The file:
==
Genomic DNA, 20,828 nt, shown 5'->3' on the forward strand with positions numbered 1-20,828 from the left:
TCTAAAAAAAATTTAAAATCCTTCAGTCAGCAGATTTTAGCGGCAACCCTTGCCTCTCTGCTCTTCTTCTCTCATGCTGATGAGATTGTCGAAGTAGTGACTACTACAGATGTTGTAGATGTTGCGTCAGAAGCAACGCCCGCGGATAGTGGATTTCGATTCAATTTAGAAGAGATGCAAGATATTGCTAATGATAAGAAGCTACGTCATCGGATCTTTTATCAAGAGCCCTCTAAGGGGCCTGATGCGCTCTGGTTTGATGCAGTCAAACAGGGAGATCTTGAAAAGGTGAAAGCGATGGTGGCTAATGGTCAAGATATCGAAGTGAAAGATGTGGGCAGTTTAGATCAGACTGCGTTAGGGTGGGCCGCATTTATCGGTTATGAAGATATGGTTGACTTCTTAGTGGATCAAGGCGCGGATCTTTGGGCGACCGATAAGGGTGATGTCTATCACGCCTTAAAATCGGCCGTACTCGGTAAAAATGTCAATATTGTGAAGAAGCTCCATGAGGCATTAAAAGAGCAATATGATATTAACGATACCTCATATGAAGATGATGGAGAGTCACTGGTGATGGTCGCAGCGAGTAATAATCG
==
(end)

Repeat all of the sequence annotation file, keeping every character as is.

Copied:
Genomic DNA, 20,828 nt, shown 5'->3' on the forward strand with positions numbered 1-20,828 from the left:
TCTAAAAAAAATTTAAAATCCTTCAGTCAGCAGATTTTAGCGGCAACCCTTGCCTCTCTGCTCTTCTTCTCTCATGCTGATGAGATTGTCGAAGTAGTGACTACTACAGATGTTGTAGATGTTGCGTCAGAAGCAACGCCCGCGGATAGTGGATTTCGATTCAATTTAGAAGAGATGCAAGATATTGCTAATGATAAGAAGCTACGTCATCGGATCTTTTATCAAGAGCCCTCTAAGGGGCCTGATGCGCTCTGGTTTGATGCAGTCAAACAGGGAGATCTTGAAAAGGTGAAAGCGATGGTGGCTAATGGTCAAGATATCGAAGTGAAAGATGTGGGCAGTTTAGATCAGACTGCGTTAGGGTGGGCCGCATTTATCGGTTATGAAGATATGGTTGACTTCTTAGTGGATCAAGGCGCGGATCTTTGGGCGACCGATAAGGGTGATGTCTATCACGCCTTAAAATCGGCCGTACTCGGTAAAAATGTCAATATTGTGAAGAAGCTCCATGAGGCATTAAAAGAGCAATATGATATTAACGATACCTCATATGAAGATGATGGAGAGTCACTGGTGATGGTCGCAGCGAGTAATAATCG